Tuesday, November 11, 2014

Martinstag, 11. November

On November 11th Americans celebrate Veterans' Day. This date is special in Germany as well, as it is Martinstag, or the Feast Day of St. Martin. If your name is Martin, this is your day!

The tradition of the Namenstag goes back to the Middle Ages. Birthdays were not seen as very important, and often a person didn't even know his own birthday. Perhaps this was because the mortality rate among infants and children was rather high, and by the time a child had made it through the most critical period, the family members may not have recalled on exactly which day the child had been born. Dates other than significant church calendar dates weren't terribly important anyway.

A child named Martin therefore celebrated his Namenstag on 11. November every year, because that was the day assigned to the name Martin (to honor St. Martin of Tours). The Namenstag or feast day was normally assigned based on either the baptism date (as in the case of St. Martin of Tours) or the death date of the saint. Although the custom began with Christian origins, it has become more of a cultural thing than a religious one nowadays. At the same time, the Namenstag tradition is more common in Catholic regions and in Catholic families. Protestants don't have to feel guilty about recognizing the day, though, since Martin Luther was baptized on 11. November.

There is at least one saint assigned to every day of the calendar, but some Namenstage are more significant than others and recognized with various traditions or rituals. One that's known throughout the western world is, of course, Nikolaustag, or St. Nick's Day, which is celebrated on 6. December. There's a really lovely story behind the tradition of hanging stockings by the fire that are filled in the night with treats, which I'll write about at the appropriate time.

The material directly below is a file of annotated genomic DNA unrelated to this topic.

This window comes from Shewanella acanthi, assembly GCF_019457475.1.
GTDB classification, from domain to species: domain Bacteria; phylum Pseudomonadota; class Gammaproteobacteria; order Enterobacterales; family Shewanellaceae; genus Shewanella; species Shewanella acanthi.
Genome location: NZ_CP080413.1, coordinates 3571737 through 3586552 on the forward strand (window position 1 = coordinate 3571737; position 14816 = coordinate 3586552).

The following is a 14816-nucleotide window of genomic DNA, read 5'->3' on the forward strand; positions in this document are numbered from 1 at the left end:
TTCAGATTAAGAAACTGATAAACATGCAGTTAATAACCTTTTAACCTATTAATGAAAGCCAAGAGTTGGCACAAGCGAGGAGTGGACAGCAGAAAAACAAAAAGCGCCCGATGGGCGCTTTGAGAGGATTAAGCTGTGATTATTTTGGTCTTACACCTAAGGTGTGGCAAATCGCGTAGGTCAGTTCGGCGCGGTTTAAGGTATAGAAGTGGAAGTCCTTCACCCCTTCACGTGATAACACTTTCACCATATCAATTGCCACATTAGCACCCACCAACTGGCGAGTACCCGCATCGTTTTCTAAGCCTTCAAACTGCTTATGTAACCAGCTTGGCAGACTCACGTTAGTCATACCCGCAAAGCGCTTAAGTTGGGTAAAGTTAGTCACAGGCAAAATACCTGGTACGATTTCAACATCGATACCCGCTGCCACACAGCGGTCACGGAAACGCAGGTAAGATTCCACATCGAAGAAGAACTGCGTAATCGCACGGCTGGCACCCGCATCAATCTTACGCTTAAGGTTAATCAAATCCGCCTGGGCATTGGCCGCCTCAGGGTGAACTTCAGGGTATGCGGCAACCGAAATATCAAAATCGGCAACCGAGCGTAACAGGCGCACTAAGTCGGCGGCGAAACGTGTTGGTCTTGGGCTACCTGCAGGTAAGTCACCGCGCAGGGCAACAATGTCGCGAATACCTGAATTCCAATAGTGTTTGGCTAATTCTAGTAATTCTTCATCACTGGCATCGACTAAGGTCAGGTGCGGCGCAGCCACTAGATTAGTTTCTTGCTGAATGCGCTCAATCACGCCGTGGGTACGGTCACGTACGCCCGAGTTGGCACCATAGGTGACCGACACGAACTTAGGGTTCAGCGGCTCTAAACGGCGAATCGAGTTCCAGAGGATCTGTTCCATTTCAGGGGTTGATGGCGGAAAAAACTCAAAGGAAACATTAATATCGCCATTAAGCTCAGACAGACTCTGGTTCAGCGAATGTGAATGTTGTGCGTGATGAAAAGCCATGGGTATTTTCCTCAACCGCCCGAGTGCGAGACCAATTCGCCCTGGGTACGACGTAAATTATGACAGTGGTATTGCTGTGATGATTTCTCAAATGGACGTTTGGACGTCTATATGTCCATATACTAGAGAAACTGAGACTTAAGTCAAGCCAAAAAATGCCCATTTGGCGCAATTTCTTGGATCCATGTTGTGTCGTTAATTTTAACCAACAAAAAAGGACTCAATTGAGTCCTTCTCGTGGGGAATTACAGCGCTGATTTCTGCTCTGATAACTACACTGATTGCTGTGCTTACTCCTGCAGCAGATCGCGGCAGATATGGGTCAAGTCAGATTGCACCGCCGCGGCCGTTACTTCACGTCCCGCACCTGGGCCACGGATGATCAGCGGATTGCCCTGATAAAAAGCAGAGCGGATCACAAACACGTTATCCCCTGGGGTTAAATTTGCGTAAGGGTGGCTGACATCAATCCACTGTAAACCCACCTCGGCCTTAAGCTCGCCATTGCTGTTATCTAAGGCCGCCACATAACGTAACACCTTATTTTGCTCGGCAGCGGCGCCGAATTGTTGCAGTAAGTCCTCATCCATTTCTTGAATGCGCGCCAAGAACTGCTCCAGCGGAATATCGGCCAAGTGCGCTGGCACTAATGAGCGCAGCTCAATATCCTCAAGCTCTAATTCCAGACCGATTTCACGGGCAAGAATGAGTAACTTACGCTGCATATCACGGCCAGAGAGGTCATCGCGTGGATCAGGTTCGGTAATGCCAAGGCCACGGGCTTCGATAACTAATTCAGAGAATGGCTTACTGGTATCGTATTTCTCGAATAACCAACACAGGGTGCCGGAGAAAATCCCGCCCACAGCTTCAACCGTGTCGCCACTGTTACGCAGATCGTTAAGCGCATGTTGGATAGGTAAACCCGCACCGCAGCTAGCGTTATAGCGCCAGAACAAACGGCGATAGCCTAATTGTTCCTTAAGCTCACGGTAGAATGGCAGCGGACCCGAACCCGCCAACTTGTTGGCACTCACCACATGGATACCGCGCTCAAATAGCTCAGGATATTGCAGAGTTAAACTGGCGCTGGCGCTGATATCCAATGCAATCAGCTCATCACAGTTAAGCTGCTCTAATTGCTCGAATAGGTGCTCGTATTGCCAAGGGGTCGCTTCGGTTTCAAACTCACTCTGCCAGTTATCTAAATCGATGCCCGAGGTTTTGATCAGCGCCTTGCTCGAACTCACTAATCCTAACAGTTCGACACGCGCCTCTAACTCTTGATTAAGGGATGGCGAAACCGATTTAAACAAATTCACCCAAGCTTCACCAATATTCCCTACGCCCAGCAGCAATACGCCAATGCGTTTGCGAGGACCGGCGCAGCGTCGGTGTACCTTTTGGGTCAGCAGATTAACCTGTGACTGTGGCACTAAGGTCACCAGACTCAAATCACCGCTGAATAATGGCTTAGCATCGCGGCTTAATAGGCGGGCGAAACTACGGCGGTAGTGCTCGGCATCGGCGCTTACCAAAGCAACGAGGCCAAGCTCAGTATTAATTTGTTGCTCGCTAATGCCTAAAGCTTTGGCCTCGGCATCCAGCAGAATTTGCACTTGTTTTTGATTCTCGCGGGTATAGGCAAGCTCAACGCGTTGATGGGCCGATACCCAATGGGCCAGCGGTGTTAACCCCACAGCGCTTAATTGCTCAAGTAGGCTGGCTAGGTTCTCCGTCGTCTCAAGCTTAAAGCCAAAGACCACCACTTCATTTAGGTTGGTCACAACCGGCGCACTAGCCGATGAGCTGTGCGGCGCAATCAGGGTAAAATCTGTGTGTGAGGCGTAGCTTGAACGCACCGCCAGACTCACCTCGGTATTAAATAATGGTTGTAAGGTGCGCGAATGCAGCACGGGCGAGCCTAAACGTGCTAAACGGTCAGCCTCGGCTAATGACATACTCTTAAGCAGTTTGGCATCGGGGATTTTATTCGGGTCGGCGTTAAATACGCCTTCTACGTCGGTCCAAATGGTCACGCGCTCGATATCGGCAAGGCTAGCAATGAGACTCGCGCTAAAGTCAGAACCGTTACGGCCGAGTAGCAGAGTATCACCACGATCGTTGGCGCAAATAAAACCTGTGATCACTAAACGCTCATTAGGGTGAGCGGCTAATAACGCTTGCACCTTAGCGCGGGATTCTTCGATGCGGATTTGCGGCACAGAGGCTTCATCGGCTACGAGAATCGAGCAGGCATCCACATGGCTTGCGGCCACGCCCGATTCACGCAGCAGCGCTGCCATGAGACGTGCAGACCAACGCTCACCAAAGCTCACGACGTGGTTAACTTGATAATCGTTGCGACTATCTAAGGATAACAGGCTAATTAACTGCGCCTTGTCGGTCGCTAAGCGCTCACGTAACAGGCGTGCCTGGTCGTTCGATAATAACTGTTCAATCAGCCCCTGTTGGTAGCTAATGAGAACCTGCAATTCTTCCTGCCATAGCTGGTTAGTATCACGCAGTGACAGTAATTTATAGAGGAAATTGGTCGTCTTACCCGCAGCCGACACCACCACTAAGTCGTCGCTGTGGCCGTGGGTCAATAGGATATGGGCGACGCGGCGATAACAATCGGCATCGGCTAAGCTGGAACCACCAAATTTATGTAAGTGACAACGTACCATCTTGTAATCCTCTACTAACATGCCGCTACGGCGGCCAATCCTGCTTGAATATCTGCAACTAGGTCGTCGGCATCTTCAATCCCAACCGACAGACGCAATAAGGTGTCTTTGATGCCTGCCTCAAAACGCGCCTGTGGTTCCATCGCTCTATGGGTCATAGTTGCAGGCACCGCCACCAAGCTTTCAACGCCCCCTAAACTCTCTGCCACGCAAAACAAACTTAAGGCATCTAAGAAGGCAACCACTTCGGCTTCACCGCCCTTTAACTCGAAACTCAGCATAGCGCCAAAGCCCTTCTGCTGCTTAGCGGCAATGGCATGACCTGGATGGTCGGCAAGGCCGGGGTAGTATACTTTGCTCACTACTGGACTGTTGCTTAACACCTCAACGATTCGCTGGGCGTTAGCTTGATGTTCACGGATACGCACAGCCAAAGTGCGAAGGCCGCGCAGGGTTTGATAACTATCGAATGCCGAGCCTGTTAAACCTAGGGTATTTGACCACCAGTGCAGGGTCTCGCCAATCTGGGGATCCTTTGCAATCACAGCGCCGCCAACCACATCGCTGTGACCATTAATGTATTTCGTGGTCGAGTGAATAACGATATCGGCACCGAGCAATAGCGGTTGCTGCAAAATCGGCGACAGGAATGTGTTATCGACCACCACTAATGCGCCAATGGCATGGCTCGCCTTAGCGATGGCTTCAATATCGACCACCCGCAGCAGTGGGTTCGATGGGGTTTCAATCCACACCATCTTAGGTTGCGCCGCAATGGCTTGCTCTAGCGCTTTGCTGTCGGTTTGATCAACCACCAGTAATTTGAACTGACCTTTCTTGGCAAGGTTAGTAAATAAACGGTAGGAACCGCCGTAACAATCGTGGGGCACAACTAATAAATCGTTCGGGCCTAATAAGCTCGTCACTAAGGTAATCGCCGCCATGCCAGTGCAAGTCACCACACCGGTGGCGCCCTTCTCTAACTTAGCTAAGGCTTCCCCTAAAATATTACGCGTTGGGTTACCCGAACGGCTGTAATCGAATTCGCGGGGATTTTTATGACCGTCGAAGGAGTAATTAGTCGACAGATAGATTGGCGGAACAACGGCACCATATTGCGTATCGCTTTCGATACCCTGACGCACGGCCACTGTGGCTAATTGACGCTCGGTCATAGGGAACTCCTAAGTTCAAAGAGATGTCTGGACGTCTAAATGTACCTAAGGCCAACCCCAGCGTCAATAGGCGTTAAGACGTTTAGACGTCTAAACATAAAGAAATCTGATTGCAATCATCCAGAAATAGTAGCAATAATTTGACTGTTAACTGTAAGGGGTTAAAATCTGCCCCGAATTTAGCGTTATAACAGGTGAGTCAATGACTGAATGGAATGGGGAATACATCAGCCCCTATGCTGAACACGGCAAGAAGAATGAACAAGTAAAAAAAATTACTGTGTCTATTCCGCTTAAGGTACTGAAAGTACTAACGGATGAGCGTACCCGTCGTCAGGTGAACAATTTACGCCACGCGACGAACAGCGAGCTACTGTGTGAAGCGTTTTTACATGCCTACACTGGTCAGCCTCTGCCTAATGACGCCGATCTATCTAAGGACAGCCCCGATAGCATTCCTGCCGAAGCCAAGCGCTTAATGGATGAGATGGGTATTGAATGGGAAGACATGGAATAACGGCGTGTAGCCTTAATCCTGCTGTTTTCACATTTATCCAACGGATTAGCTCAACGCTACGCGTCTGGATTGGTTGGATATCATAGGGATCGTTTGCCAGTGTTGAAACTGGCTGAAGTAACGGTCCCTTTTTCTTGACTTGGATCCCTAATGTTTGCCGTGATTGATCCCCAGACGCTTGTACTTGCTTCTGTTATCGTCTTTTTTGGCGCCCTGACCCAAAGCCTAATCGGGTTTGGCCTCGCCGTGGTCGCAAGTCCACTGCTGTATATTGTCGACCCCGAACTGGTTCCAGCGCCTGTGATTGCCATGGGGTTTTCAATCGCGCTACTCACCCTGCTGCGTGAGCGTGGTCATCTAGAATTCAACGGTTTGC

In Germany Martinstag is (somewhat surprisingly) not a holiday, but it is recognized and celebrated by many. Like the American holiday of Thanksgiving, a bird is the traditional beast to be consumed, but while Americans prepare and eat turkey, Germans cook and serve goose. And of course there's a story behind that!

"Die Gänse haben St. Martin verraten, dafür müssen sie jetzt braten."

St. Martin of Tours was a Roman soldier who was baptized when he was an adult and became a monk. When the citizens of Tours wanted to make him a bishop, he did not feel up to the task and ran away. While his pursuers were hot on his tail, he hid in a barn full of geese thinking they'd be thrown off the trail. Unfortunately the noisy beasts weren't too thrilled with their visitor who was stepping on their food and stinking up the joint, and they honked their disapproval and annoyance. His goose was therefore cooked, as they say, and he sheepishly accepted the ordination.

The quote above is "Because the geese St. Martin betrayed, today they land upon our plate." (I tried to make it rhyme, but it sounds much better in German.)

"Run, damn you! RUN!"*